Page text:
President Obama went to Guadalajara, Mexico, in August as part of his promise to "rejoin the world community" and become a "citizen of the world." He participated in a conference with Mexican President Felipe Calderon and Canadian Prime Minister Stephen Harper.
These cozy meetings of the so-called three amigos used to be labeled the Security and Prosperity Partnership. The three North American heads of state met in Waco in 2005, in Cancun in 2006, in Quebec in 2007 and in New Orleans in 2008.
After conservatives exposed the mischievous goals, the amigos accepted the Hudson Institute's helpful suggestion to change their name. Now they call themselves the North American Leaders Summit.
Prestigious internationalist think tanks, the Council on Foreign Relations, the Hudson Institute and the Center for Strategic & International Studies, explained the real purpose of these high-level get-togethers. These meetings were planned to be the first steps toward a North American Union modeled on the European Union, with open borders and a common currency, which Canada's Fraser Institute prematurely labeled the amero.
The words "union" and "amero" have become embarrassing, so the goal has now been identified as "economic integration" and "labor mobility." The Guadalajara joint statement reaffirmed the purpose of "integrated economies," and that still means allowing unlimited access for cheap labor from Mexico to take U.S. jobs.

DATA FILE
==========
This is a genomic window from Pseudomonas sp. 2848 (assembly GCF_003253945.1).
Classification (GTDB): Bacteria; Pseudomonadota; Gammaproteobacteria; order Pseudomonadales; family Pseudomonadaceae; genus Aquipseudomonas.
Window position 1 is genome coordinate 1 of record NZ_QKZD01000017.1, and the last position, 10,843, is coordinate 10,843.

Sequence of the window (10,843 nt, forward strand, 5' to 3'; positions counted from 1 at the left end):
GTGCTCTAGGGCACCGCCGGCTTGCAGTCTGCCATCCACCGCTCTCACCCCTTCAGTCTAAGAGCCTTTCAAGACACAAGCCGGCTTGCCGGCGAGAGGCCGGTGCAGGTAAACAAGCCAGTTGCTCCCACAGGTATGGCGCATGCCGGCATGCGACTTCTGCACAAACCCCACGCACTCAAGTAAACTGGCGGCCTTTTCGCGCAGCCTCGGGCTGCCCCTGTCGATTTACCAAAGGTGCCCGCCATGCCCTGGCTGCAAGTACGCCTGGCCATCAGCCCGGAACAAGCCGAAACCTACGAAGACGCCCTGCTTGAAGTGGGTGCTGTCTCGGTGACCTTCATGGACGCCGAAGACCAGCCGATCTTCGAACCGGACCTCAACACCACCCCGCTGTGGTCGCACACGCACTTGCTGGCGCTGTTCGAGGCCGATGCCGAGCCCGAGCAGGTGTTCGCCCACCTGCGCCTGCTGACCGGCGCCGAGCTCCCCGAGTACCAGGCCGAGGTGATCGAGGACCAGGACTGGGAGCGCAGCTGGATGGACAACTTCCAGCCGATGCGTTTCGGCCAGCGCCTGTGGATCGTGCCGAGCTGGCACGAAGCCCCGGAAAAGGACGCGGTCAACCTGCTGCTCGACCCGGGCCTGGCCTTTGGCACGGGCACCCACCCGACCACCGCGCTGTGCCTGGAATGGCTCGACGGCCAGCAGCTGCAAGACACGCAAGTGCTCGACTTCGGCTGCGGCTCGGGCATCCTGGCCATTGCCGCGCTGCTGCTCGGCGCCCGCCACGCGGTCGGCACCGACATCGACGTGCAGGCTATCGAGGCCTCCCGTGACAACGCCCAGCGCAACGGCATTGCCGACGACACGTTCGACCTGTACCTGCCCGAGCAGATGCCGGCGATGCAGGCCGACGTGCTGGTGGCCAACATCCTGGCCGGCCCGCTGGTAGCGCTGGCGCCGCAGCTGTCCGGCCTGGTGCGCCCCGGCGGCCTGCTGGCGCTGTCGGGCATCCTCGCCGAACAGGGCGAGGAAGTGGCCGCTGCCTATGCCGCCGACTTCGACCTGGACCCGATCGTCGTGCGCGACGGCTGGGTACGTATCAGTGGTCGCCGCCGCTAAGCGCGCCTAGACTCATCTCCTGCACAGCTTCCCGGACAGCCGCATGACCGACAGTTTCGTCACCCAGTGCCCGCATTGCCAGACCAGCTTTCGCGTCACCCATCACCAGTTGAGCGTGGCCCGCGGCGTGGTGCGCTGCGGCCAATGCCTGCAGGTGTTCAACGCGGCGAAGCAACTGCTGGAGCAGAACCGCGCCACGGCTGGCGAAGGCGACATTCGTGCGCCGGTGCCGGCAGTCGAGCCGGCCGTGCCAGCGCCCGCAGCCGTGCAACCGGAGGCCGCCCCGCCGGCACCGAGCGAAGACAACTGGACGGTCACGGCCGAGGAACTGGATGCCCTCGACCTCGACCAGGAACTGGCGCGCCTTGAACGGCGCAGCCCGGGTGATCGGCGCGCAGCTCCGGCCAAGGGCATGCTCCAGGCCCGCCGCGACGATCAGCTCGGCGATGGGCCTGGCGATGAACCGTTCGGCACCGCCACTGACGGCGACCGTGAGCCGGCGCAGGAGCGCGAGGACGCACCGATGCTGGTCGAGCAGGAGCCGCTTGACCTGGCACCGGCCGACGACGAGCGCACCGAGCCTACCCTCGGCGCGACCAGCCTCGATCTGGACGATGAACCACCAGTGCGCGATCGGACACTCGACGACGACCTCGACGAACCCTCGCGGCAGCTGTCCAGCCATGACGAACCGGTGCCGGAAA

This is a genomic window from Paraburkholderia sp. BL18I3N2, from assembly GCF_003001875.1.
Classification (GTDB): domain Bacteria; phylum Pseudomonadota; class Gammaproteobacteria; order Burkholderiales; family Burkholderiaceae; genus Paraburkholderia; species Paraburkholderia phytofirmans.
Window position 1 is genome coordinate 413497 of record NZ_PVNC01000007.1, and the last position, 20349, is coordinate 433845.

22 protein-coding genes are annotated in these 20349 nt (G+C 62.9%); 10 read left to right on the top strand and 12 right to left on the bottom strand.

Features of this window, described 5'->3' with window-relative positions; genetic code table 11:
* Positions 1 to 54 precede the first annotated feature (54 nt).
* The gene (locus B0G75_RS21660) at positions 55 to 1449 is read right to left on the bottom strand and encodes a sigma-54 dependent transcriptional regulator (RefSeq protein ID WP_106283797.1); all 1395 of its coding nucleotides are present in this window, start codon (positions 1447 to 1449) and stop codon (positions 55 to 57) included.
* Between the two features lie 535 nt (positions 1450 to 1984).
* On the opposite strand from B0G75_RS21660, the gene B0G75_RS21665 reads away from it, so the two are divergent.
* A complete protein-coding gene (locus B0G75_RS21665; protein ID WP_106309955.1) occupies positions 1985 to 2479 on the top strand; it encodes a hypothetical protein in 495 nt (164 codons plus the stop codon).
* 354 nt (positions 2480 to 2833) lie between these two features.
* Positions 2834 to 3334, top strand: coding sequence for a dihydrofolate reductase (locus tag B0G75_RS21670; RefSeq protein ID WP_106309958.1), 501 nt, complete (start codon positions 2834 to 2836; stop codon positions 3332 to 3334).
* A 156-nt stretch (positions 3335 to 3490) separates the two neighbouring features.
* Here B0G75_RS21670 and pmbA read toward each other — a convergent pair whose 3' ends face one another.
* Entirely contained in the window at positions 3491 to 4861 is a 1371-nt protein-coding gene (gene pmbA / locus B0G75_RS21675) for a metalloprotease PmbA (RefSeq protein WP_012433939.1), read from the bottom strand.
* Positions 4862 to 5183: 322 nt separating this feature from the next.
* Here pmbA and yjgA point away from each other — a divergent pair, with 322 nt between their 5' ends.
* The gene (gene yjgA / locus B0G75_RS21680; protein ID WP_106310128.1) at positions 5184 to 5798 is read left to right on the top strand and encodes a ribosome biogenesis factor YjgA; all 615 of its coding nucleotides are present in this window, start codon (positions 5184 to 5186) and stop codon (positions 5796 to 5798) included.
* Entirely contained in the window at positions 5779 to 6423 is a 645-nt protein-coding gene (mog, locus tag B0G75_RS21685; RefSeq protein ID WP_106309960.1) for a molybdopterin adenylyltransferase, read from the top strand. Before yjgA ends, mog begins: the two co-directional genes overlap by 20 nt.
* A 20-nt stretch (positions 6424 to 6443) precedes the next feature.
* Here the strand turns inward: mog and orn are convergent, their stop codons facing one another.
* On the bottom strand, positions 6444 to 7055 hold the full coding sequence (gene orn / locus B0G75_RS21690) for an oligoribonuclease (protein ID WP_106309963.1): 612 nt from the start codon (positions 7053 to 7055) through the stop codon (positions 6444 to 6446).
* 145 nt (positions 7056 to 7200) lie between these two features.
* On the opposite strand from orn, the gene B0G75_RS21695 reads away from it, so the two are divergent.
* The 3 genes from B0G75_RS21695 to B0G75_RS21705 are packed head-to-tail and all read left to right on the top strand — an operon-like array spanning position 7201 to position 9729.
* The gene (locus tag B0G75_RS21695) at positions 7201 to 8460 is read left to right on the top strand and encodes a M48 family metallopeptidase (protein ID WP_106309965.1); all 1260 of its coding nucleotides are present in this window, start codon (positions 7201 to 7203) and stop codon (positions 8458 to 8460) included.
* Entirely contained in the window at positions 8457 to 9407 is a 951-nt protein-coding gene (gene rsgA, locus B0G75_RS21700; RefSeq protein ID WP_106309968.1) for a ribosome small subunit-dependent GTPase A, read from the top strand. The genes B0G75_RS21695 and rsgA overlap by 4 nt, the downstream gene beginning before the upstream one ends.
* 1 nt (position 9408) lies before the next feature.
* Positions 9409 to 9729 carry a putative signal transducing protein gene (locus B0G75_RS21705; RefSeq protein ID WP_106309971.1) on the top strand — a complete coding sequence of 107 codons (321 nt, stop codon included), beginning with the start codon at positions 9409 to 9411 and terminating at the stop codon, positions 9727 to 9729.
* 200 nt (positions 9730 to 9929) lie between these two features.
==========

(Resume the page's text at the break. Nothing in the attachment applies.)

President Calderon demanded unlimited "labor mobility" and asserted that it is "unthinkable" for the United States to function "without the contribution of the Mexican laborers and workers." He also wants free access for Mexican trucks to all U.S. roads and U.S. citizenship for Mexicans living illegally in the U.S.
Canada's Harper wants all three to pledge to work "together on a North American focus against climate change in order to assure and guarantee a new international covenant that is efficient and truly global." Harper also complained about the "buy American" provision in our $787 billion stimulus law.
Obama reaffirmed his commitment to pass the Cap-and-Trade bill so he would be hailed as a hero at the upcoming United Nations climate-change conference in Copenhagen, Denmark. He promised to "take the lead by reducing U.S. emissions by 80 percent by 2050" and to "work with other nations to cut global emissions in half."
Phyllis Schlafly is a national leader of the pro-family movement, a nationally syndicated columnist and author of Feminist Fantasies.
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